Coalitional game theory to improve P2P trading in energy communities


An international group of scientists led by China’s Sichuan Normal University has developed a novel coalitional game system that maximizes the collective payoff of prosumers in a community-scale peer-to-peer (P2P) energy trading market.

A coalitional game is part of game theory, in which players form coalitions to achieve common objectives and higher benefits.

“The methods presented in some literature are based on the premise that renewable energy and load can be accurately predicted, and this does not reflect the stochastic nature of the real-world prosumer systems,” said the researchers. “There is a necessity and importance of developing new collational game systems and algorithms that can be applicable to the stochastic P2P energy trading environment with the participation of different types of prosumers.”

To solve this issue, the academics have introduced coalitional rules into the game. One makes sure that prosumers have surplus energy to sell, meaning that their energy consumption should not be higher than their production abilities. The second rule ensures that prosumers assume their energy production is as good as possible, so energy is not underserved or curtailed. To enforce those rules, participating prosumers might be liable for financial penalties and the loss of the collective reimbursements for losses.

The game system considers three types of prosumers – those having only a renewable energy source, such as a PV system or a wind turbine; participants with battery energy storage systems (BESSs); and those relying on both PV and batteries. The game further includes the prosumers’ system size and load, among other parameters.

“In the methodology part of the paper, strict theoretical analysis has been provided to prove the effectiveness of the proposed system in terms of: (1) ensuring economic fairness among the coalition members; and (2) ensuring each member in the coalition can be more profitable in P2P energy trading compared with the situation that it does not join in the coalition,” explained the researchers.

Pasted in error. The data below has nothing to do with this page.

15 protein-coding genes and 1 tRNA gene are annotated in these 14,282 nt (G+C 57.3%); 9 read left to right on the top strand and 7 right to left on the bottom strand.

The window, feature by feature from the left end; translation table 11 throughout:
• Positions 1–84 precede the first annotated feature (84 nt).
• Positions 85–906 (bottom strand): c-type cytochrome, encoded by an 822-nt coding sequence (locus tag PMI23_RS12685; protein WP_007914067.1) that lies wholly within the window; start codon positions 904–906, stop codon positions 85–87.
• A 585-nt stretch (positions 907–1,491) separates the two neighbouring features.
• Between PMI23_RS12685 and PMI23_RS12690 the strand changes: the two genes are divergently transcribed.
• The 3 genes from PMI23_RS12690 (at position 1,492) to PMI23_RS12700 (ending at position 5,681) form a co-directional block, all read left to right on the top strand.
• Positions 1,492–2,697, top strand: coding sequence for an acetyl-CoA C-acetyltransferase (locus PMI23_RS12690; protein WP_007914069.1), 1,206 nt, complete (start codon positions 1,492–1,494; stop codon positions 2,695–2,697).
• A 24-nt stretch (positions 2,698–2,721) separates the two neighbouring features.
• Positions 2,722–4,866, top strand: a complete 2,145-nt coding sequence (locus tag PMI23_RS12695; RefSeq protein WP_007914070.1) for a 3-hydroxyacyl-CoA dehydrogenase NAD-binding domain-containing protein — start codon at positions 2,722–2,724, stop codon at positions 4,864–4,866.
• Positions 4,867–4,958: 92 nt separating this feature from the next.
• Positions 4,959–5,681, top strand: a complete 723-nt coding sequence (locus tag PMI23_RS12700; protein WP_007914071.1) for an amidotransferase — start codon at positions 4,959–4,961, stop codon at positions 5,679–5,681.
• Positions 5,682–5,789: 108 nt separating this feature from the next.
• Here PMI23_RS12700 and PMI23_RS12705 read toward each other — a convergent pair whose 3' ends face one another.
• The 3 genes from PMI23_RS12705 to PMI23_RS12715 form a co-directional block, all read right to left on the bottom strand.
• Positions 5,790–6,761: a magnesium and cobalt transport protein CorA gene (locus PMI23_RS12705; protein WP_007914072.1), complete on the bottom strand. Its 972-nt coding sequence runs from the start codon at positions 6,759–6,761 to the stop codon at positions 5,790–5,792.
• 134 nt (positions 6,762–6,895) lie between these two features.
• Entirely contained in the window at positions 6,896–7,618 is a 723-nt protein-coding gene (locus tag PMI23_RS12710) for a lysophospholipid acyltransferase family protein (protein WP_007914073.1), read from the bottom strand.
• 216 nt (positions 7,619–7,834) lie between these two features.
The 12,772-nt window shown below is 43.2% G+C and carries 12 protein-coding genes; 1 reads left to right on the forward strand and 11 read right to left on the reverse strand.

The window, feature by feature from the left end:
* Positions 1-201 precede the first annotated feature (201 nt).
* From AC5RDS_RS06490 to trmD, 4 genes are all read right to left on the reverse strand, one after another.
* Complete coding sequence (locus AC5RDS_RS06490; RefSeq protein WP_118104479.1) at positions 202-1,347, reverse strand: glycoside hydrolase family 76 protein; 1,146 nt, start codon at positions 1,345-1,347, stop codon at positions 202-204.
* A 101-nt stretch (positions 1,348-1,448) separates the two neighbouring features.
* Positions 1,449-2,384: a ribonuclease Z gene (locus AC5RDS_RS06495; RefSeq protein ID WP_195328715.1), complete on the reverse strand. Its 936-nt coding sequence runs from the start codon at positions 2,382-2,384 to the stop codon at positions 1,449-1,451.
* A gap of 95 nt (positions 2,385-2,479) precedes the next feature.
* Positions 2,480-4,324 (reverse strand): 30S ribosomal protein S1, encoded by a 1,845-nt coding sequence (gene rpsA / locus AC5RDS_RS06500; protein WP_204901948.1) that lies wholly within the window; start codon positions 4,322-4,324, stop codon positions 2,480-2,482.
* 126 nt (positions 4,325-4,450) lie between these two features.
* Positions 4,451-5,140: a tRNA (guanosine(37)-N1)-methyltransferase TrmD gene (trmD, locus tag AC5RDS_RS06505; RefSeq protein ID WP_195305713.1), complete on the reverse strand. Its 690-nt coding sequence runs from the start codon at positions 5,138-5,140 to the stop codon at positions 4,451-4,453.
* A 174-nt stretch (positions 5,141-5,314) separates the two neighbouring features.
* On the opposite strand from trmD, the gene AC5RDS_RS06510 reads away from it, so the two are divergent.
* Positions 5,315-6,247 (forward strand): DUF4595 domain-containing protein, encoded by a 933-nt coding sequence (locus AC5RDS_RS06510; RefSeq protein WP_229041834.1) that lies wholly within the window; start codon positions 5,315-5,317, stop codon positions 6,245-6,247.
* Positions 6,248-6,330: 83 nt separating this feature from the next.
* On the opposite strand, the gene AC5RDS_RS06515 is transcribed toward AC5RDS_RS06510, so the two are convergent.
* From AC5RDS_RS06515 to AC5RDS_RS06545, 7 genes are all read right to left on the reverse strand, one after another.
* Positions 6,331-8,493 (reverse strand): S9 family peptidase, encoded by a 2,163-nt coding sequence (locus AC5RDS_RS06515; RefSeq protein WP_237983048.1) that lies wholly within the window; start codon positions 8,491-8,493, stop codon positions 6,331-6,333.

After providing a series of equations to prove the theorems mentioned above, the researchers moved forward to verify them. To do so, they have conducted numerical simulations on MATLAB. The solar radiation and power load data were taken from actual records from Australia, and the P2P energy trading was performed at an interval of 1 hour.

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“The areas of the solar panels in the prosumers’ sites are randomly set in the range of 10 m2 – 20 m2, and the energy conversion efficiencies of the solar panels are randomly set in the range of 30% – 40 %,” the researchers explained. “The energy capacities of the prosumers’ BESSs are randomly set in the range of 4 kWh – 5 kWh and the initial state-of-charge levels of the BESSs are set in the range of 30% – 50%.”

To evaluate the impact of uncertainty on the prosumer coalition, the research group created a simulation of 100 prosumers and compared their behavior in a system with and without the coalitional rules set to reduce risks. While in the rule case, the revenue of the coalition increases as more members join, in the no-rule case they sometimes result in a decrease.

The group considered coalitions with 10 and 50 prosumers and the simulation proved that their collective payoffs increased by 33.55 % and 35.67 %, respectively, compared to a system without cooperation. The researchers then investigated the impact of four parameters on the collective payoff: the amount of energy stored in the BESSs, the power load of the prosumers, the size of solar panels, and the relative error between the forecasted and actual net power values.

“It can be clearly seen from the figures that the collective payoff values of the P2P energy trading system increase with the increase of the number of prosumers, the amount of energy stored in the BESSs, and the size of solar panel. The collective payoff values decrease with the increase of the energy load of the prosumers,” they emphasized.

“When the forecasted net power of the prosumer is less than the actual one, decreasing the ratio between the energy stored and the energy produced means that the prosumers sell a small amount of energy to the consumers, which makes the payoff of the prosumers decrease,” they added. “When the prosumer’s forecasted net power is larger than the actual net power, increasing the ratio between the energy stored and the energy produced will lead to a larger default cost; as a result, the payoff of the prosumers will decrease.”

The coalitional game and its analysis were presented in “Uncertainty-aware prosumer coalitional game for peer-to-peer energy trading in community microgrids,” published in the International Journal of Electrical Power & Energy Systems. Scientists from China’s Sichuan Normal University, Chongqing University, Zhejiang Institute of Industry and Information Technology, and Australia’s University of Sydney conducted the research.

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